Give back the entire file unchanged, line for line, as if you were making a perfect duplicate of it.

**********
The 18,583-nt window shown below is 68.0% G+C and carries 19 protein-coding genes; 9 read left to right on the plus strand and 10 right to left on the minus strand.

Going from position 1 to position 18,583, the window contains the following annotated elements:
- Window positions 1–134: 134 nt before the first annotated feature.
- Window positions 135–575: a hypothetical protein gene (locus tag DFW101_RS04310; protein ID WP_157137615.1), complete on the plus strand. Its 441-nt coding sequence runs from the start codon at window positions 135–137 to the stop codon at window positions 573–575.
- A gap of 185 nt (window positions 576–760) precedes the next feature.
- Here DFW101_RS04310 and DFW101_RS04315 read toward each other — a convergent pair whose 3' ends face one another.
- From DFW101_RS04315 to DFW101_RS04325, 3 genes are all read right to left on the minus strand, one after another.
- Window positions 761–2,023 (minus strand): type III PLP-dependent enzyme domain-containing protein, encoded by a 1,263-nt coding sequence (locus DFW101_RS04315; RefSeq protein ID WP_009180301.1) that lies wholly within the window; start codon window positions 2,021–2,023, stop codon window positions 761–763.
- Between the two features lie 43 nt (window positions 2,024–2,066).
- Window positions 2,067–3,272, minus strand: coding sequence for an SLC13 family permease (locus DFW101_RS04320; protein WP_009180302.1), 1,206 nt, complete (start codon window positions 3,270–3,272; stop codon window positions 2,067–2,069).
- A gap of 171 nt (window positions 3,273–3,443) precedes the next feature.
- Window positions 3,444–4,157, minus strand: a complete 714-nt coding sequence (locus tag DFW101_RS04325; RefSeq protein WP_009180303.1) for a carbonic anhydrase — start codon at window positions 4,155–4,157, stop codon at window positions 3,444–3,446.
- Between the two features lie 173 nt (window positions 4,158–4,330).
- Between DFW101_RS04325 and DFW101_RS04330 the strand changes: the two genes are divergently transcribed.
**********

The 18,583-nt window shown below is 68.0% G+C and carries 19 protein-coding genes; 9 read left to right on the plus strand and 10 right to left on the minus strand.

Going from position 1 to position 18,583, the window contains the following annotated elements:
- Window positions 1–134: 134 nt before the first annotated feature.
- Window positions 135–575: a hypothetical protein gene (locus tag DFW101_RS04310; protein ID WP_157137615.1), complete on the plus strand. Its 441-nt coding sequence runs from the start codon at window positions 135–137 to the stop codon at window positions 573–575.
- A gap of 185 nt (window positions 576–760) precedes the next feature.
- Here DFW101_RS04310 and DFW101_RS04315 read toward each other — a convergent pair whose 3' ends face one another.
- From DFW101_RS04315 to DFW101_RS04325, 3 genes are all read right to left on the minus strand, one after another.
- Window positions 761–2,023 (minus strand): type III PLP-dependent enzyme domain-containing protein, encoded by a 1,263-nt coding sequence (locus DFW101_RS04315; RefSeq protein ID WP_009180301.1) that lies wholly within the window; start codon window positions 2,021–2,023, stop codon window positions 761–763.
- Between the two features lie 43 nt (window positions 2,024–2,066).
- Window positions 2,067–3,272, minus strand: coding sequence for an SLC13 family permease (locus DFW101_RS04320; protein WP_009180302.1), 1,206 nt, complete (start codon window positions 3,270–3,272; stop codon window positions 2,067–2,069).
- A gap of 171 nt (window positions 3,273–3,443) precedes the next feature.
- Window positions 3,444–4,157, minus strand: a complete 714-nt coding sequence (locus tag DFW101_RS04325; RefSeq protein WP_009180303.1) for a carbonic anhydrase — start codon at window positions 4,155–4,157, stop codon at window positions 3,444–3,446.
- Between the two features lie 173 nt (window positions 4,158–4,330).
- Between DFW101_RS04325 and DFW101_RS04330 the strand changes: the two genes are divergently transcribed.